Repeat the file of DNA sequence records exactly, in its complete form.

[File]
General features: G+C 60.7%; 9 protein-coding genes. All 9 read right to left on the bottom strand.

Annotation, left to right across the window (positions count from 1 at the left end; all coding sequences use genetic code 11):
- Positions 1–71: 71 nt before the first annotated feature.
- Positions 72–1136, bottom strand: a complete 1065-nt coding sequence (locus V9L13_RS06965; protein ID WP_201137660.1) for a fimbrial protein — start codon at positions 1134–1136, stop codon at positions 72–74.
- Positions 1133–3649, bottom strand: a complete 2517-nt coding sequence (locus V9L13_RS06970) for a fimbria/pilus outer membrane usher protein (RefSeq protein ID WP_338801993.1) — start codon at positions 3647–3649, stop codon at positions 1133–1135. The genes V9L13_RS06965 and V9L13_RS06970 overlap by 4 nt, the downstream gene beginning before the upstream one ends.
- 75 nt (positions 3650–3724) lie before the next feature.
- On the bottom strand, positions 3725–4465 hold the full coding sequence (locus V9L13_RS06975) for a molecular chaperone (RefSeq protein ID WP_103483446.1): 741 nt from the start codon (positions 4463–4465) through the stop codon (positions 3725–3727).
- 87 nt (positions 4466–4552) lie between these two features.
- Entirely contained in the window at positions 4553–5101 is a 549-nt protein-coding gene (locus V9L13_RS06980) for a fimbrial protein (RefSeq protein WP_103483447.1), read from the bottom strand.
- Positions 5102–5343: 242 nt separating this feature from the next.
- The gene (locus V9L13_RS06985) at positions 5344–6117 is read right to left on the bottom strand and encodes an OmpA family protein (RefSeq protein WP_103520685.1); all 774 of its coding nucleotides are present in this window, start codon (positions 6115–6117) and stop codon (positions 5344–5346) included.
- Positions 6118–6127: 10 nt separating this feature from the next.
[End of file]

General features: G+C 60.7%; 9 protein-coding genes. All 9 read right to left on the bottom strand.

Annotation, left to right across the window (positions count from 1 at the left end; all coding sequences use genetic code 11):
- Positions 1–71: 71 nt before the first annotated feature.
- Positions 72–1136, bottom strand: a complete 1065-nt coding sequence (locus V9L13_RS06965; protein ID WP_201137660.1) for a fimbrial protein — start codon at positions 1134–1136, stop codon at positions 72–74.
- Positions 1133–3649, bottom strand: a complete 2517-nt coding sequence (locus V9L13_RS06970) for a fimbria/pilus outer membrane usher protein (RefSeq protein ID WP_338801993.1) — start codon at positions 3647–3649, stop codon at positions 1133–1135. The genes V9L13_RS06965 and V9L13_RS06970 overlap by 4 nt, the downstream gene beginning before the upstream one ends.
- 75 nt (positions 3650–3724) lie before the next feature.
- On the bottom strand, positions 3725–4465 hold the full coding sequence (locus V9L13_RS06975) for a molecular chaperone (RefSeq protein ID WP_103483446.1): 741 nt from the start codon (positions 4463–4465) through the stop codon (positions 3725–3727).
- 87 nt (positions 4466–4552) lie between these two features.
- Entirely contained in the window at positions 4553–5101 is a 549-nt protein-coding gene (locus V9L13_RS06980) for a fimbrial protein (RefSeq protein WP_103483447.1), read from the bottom strand.
- Positions 5102–5343: 242 nt separating this feature from the next.
- The gene (locus V9L13_RS06985) at positions 5344–6117 is read right to left on the bottom strand and encodes an OmpA family protein (RefSeq protein WP_103520685.1); all 774 of its coding nucleotides are present in this window, start codon (positions 6115–6117) and stop codon (positions 5344–5346) included.
- Positions 6118–6127: 10 nt separating this feature from the next.